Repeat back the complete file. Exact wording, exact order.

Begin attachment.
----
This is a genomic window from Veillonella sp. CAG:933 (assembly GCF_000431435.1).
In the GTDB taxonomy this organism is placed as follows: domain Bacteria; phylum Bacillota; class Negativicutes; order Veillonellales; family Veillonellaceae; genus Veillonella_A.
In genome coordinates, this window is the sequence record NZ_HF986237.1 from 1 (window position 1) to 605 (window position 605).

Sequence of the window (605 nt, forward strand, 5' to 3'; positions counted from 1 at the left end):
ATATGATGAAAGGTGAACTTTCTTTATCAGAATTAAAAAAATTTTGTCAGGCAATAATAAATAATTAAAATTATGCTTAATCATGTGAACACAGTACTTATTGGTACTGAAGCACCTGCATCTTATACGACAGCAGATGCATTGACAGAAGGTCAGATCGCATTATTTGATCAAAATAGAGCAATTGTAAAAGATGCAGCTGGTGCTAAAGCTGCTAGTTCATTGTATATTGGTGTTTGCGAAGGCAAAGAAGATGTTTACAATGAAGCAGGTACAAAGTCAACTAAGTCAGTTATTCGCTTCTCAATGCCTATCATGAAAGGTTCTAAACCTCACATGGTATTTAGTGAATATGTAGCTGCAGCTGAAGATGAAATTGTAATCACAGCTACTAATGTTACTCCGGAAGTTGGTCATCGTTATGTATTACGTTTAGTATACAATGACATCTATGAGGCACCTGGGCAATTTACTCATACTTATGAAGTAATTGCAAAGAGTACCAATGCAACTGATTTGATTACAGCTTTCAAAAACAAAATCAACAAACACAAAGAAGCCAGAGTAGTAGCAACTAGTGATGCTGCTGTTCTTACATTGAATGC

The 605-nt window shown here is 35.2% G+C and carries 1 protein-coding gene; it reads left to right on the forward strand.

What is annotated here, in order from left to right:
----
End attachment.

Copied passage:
This is a genomic window from Veillonella sp. CAG:933 (assembly GCF_000431435.1).
In the GTDB taxonomy this organism is placed as follows: domain Bacteria; phylum Bacillota; class Negativicutes; order Veillonellales; family Veillonellaceae; genus Veillonella_A.
In genome coordinates, this window is the sequence record NZ_HF986237.1 from 1 (window position 1) to 605 (window position 605).

Sequence of the window (605 nt, forward strand, 5' to 3'; positions counted from 1 at the left end):
ATATGATGAAAGGTGAACTTTCTTTATCAGAATTAAAAAAATTTTGTCAGGCAATAATAAATAATTAAAATTATGCTTAATCATGTGAACACAGTACTTATTGGTACTGAAGCACCTGCATCTTATACGACAGCAGATGCATTGACAGAAGGTCAGATCGCATTATTTGATCAAAATAGAGCAATTGTAAAAGATGCAGCTGGTGCTAAAGCTGCTAGTTCATTGTATATTGGTGTTTGCGAAGGCAAAGAAGATGTTTACAATGAAGCAGGTACAAAGTCAACTAAGTCAGTTATTCGCTTCTCAATGCCTATCATGAAAGGTTCTAAACCTCACATGGTATTTAGTGAATATGTAGCTGCAGCTGAAGATGAAATTGTAATCACAGCTACTAATGTTACTCCGGAAGTTGGTCATCGTTATGTATTACGTTTAGTATACAATGACATCTATGAGGCACCTGGGCAATTTACTCATACTTATGAAGTAATTGCAAAGAGTACCAATGCAACTGATTTGATTACAGCTTTCAAAAACAAAATCAACAAACACAAAGAAGCCAGAGTAGTAGCAACTAGTGATGCTGCTGTTCTTACATTGAATGC

The 605-nt window shown here is 35.2% G+C and carries 1 protein-coding gene; it reads left to right on the forward strand.

What is annotated here, in order from left to right: